All the elected national figures are in exactly the same position. It does not matter whether they are Republicans, Democrats or Independents, they all have their own political parties that get them elected and reelected.  And the election machinery now runs on money. If they individually raise huge amounts of campaign contributions, they do not need to respond to calls for part unity. In short, these officials act individually, but there are no more Bill Proxmires.

If truth be told, we, the members of the public, are also at fault. Too many of us may be too much like the “humans” portrayed in the movie WALL-E: floating blobs of self-absorbed hedonism. Maybe we have learned the lesson of the logic of collective action too well and so we have given up working for the common good.

So, what can be done about this sordid mess we call our democracy, even though it more nearly resembles an oligarchy? Some reforms would take constitutional amendments, which are extraordinarily difficult to achieve. Reforming election laws so that the candidates need not live in their districts would take a lot of work in many states. But, putting the power in the national political parties to select which candidates would run in which districts would create more party discipline than now exists. Even that would not necessarily create enough added leverage for the national parties to impose some semblance of discipline. Eliminating the filibuster rule in the Senate would require every Senator to give up the added power he or she has as the last holdout augmented at the 60 vote cloture rule rather than a 51 vote majority rule. None of the Senators, regardless of party, are likely to be enthusiastic about ceding any of the personal power that holding out to be the 60th vote gives them.

What about campaign finance reform? As I write, we await a decision by the Supreme Court that might expand the new form of a Lochner grip that already restricts campaign finance reform. This time the Lochner grip on democratic decisionmaking is not based on economic substantive due process grounds but is based on highly attenuated notions that money given as campaign contributions is speech and so the contributions are protected by the First Amendment.  It is true that elections now require that money be spent and that elections involve speech. But that does not make money speech. The outcome in the case before the Court can hardly be considered encouraging since last Term, four members of the Court did not think there was a constitutional problem when a litigant in a case pending before a state Supreme Court spent enough money to get a Justice elected who then voted on his behalf. Constitutionalizing the right to spend money in elections and not comprehending that asymmetrical campaign contributions weakens democracy and the rule of law simply helps bolster the power of the oligarchy. This makes public financing of elections, which would take away the advantage that focused interest groups have, ever more difficult. Getting politicians, who live and die based on the campaign contributions they can collect, to adopt true reforms seems quite unlikely. Requiring a constitutional amendment to authorize reforms is even more difficult.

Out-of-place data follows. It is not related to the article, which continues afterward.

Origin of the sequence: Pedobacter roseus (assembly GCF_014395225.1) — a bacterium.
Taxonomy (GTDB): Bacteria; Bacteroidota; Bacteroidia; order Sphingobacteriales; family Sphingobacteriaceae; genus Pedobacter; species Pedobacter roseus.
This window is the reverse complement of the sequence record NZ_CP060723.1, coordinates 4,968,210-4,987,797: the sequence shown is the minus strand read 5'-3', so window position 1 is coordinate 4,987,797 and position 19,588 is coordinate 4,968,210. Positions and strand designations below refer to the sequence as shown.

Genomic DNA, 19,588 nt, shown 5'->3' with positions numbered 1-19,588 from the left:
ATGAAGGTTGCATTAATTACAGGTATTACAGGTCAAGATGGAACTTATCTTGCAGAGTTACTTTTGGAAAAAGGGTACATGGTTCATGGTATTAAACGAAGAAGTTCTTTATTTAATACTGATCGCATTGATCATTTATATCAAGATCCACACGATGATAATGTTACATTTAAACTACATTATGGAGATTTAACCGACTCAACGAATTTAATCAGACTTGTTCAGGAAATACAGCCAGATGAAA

To conclude on a somewhat more positive note, the impact of the Netroots phenomenon on the last election seems to have been substantial. Maybe that is the wave of the future. An internet-based attempt might work to publicize the sources of candidates’ campaign contributions, to correlate those contributions with actions taken by officials, to organize opposition to those who appear to represent special interests rather than to the public interest, and to get a significant number of small contributions directed to candidates who reject special interest influence. WALL-E blobs we may be, but blobs do have access to the internet.

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2 Responses

  1. George Hooker says:

    Actually the vast majority of people do not check the box on their tax returns. George Will cites it to be less than 10%. I think that shows at least an implicit repudiation of public financing of electoral campaigns by the American people.

    Secondly, it is not really attenuated at all to say that money equals speech. In order to reach large audiences with one’s message one must spend money. Therefore preventing someone from spending that money on advertisements or documentaries prevents them from disseminating their message (i.e. restricts their freedom of speech). I hardly think that link is attenuated at all.

  2. “Commonly reported causes of that deficit include federalism, a national government of limited powers, a President not elected by the people, separation of powers between the Congress and the President that diffuses responsibility…each State getting two seats in the Senate no matter how miniscule or large its population…”

    For someone like me that appreciates anything that makes it more difficult for the federal government (particularly our current version) to further intrude on my daily life, these so-called “democratic failings” can often seem a blessing.

    …and to follow on Mr. Hooker’s point; the use of the check-off probably peaked around 1980 with about a 29% participation rate. And while Mr. Obama’s reneging on his promise to use Fed funds was probably just another example of the truism that all of his statements come with an expiration date, I had no problem with his decision not to waste taxpayers’ money on his campaign.